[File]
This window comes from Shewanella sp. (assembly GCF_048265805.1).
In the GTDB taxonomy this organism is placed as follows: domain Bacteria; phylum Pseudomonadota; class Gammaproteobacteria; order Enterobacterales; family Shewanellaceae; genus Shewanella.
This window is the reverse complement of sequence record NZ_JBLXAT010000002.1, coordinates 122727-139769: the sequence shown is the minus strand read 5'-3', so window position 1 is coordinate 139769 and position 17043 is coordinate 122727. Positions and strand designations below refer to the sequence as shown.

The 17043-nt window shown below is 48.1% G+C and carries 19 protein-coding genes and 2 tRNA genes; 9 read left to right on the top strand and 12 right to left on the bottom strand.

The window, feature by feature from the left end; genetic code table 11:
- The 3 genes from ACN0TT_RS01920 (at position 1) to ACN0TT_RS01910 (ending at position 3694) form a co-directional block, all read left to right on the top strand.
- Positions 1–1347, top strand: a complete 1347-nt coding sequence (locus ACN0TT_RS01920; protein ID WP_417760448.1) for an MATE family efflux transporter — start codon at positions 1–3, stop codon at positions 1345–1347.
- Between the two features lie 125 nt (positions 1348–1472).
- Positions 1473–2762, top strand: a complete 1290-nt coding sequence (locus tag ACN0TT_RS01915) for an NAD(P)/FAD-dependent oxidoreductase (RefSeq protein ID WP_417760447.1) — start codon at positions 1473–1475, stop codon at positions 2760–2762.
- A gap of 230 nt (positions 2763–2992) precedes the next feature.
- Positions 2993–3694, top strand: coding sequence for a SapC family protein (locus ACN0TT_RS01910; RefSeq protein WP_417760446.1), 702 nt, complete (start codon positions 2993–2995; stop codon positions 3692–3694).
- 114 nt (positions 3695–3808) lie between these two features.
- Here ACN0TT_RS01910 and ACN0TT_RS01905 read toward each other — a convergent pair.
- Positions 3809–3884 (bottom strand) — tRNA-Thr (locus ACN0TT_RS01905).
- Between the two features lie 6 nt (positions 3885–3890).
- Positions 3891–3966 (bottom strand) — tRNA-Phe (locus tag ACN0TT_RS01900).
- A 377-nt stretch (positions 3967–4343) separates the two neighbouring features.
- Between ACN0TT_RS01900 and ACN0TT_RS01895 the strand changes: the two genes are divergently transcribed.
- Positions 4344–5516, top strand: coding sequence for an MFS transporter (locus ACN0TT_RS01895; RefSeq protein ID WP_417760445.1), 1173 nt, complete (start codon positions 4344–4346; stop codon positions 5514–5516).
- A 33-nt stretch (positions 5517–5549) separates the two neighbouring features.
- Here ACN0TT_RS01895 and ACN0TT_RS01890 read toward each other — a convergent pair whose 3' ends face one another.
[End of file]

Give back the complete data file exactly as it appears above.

This window comes from Shewanella sp. (assembly GCF_048265805.1).
In the GTDB taxonomy this organism is placed as follows: domain Bacteria; phylum Pseudomonadota; class Gammaproteobacteria; order Enterobacterales; family Shewanellaceae; genus Shewanella.
This window is the reverse complement of sequence record NZ_JBLXAT010000002.1, coordinates 122727-139769: the sequence shown is the minus strand read 5'-3', so window position 1 is coordinate 139769 and position 17043 is coordinate 122727. Positions and strand designations below refer to the sequence as shown.

The 17043-nt window shown below is 48.1% G+C and carries 19 protein-coding genes and 2 tRNA genes; 9 read left to right on the top strand and 12 right to left on the bottom strand.

The window, feature by feature from the left end; genetic code table 11:
- The 3 genes from ACN0TT_RS01920 (at position 1) to ACN0TT_RS01910 (ending at position 3694) form a co-directional block, all read left to right on the top strand.
- Positions 1–1347, top strand: a complete 1347-nt coding sequence (locus ACN0TT_RS01920; protein ID WP_417760448.1) for an MATE family efflux transporter — start codon at positions 1–3, stop codon at positions 1345–1347.
- Between the two features lie 125 nt (positions 1348–1472).
- Positions 1473–2762, top strand: a complete 1290-nt coding sequence (locus tag ACN0TT_RS01915) for an NAD(P)/FAD-dependent oxidoreductase (RefSeq protein ID WP_417760447.1) — start codon at positions 1473–1475, stop codon at positions 2760–2762.
- A gap of 230 nt (positions 2763–2992) precedes the next feature.
- Positions 2993–3694, top strand: coding sequence for a SapC family protein (locus ACN0TT_RS01910; RefSeq protein WP_417760446.1), 702 nt, complete (start codon positions 2993–2995; stop codon positions 3692–3694).
- 114 nt (positions 3695–3808) lie between these two features.
- Here ACN0TT_RS01910 and ACN0TT_RS01905 read toward each other — a convergent pair.
- Positions 3809–3884 (bottom strand) — tRNA-Thr (locus ACN0TT_RS01905).
- Between the two features lie 6 nt (positions 3885–3890).
- Positions 3891–3966 (bottom strand) — tRNA-Phe (locus tag ACN0TT_RS01900).
- A 377-nt stretch (positions 3967–4343) separates the two neighbouring features.
- Between ACN0TT_RS01900 and ACN0TT_RS01895 the strand changes: the two genes are divergently transcribed.
- Positions 4344–5516, top strand: coding sequence for an MFS transporter (locus ACN0TT_RS01895; RefSeq protein ID WP_417760445.1), 1173 nt, complete (start codon positions 4344–4346; stop codon positions 5514–5516).
- A 33-nt stretch (positions 5517–5549) separates the two neighbouring features.
- Here ACN0TT_RS01895 and ACN0TT_RS01890 read toward each other — a convergent pair whose 3' ends face one another.